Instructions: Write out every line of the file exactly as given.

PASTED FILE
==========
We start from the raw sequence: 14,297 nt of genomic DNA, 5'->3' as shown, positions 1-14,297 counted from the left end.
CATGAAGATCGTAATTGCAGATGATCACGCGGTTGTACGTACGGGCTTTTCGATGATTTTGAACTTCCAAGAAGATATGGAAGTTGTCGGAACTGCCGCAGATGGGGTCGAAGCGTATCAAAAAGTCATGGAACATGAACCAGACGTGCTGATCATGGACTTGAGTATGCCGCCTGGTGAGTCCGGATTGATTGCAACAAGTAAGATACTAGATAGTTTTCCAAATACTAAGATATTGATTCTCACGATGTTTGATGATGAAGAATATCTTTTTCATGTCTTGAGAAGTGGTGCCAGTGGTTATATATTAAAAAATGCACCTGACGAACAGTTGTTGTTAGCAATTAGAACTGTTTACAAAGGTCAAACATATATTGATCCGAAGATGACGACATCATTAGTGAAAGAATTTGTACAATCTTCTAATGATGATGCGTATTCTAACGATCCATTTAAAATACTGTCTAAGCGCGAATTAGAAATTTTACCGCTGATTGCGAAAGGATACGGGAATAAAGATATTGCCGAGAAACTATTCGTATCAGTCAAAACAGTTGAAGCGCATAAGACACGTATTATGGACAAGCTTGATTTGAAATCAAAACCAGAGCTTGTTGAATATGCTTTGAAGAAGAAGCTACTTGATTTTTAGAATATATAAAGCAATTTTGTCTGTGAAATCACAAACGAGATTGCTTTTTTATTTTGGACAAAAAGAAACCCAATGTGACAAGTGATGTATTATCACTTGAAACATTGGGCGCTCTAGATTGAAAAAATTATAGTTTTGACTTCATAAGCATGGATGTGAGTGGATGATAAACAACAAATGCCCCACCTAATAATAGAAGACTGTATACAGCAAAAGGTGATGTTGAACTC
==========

We start from the raw sequence: 14,297 nt of genomic DNA, 5'->3' as shown, positions 1-14,297 counted from the left end.
CATGAAGATCGTAATTGCAGATGATCACGCGGTTGTACGTACGGGCTTTTCGATGATTTTGAACTTCCAAGAAGATATGGAAGTTGTCGGAACTGCCGCAGATGGGGTCGAAGCGTATCAAAAAGTCATGGAACATGAACCAGACGTGCTGATCATGGACTTGAGTATGCCGCCTGGTGAGTCCGGATTGATTGCAACAAGTAAGATACTAGATAGTTTTCCAAATACTAAGATATTGATTCTCACGATGTTTGATGATGAAGAATATCTTTTTCATGTCTTGAGAAGTGGTGCCAGTGGTTATATATTAAAAAATGCACCTGACGAACAGTTGTTGTTAGCAATTAGAACTGTTTACAAAGGTCAAACATATATTGATCCGAAGATGACGACATCATTAGTGAAAGAATTTGTACAATCTTCTAATGATGATGCGTATTCTAACGATCCATTTAAAATACTGTCTAAGCGCGAATTAGAAATTTTACCGCTGATTGCGAAAGGATACGGGAATAAAGATATTGCCGAGAAACTATTCGTATCAGTCAAAACAGTTGAAGCGCATAAGACACGTATTATGGACAAGCTTGATTTGAAATCAAAACCAGAGCTTGTTGAATATGCTTTGAAGAAGAAGCTACTTGATTTTTAGAATATATAAAGCAATTTTGTCTGTGAAATCACAAACGAGATTGCTTTTTTATTTTGGACAAAAAGAAACCCAATGTGACAAGTGATGTATTATCACTTGAAACATTGGGCGCTCTAGATTGAAAAAATTATAGTTTTGACTTCATAAGCATGGATGTGAGTGGATGATAAACAACAAATGCCCCACCTAATAATAGAAGACTGTATACAGCAAAAGGTGATGTTGAACTC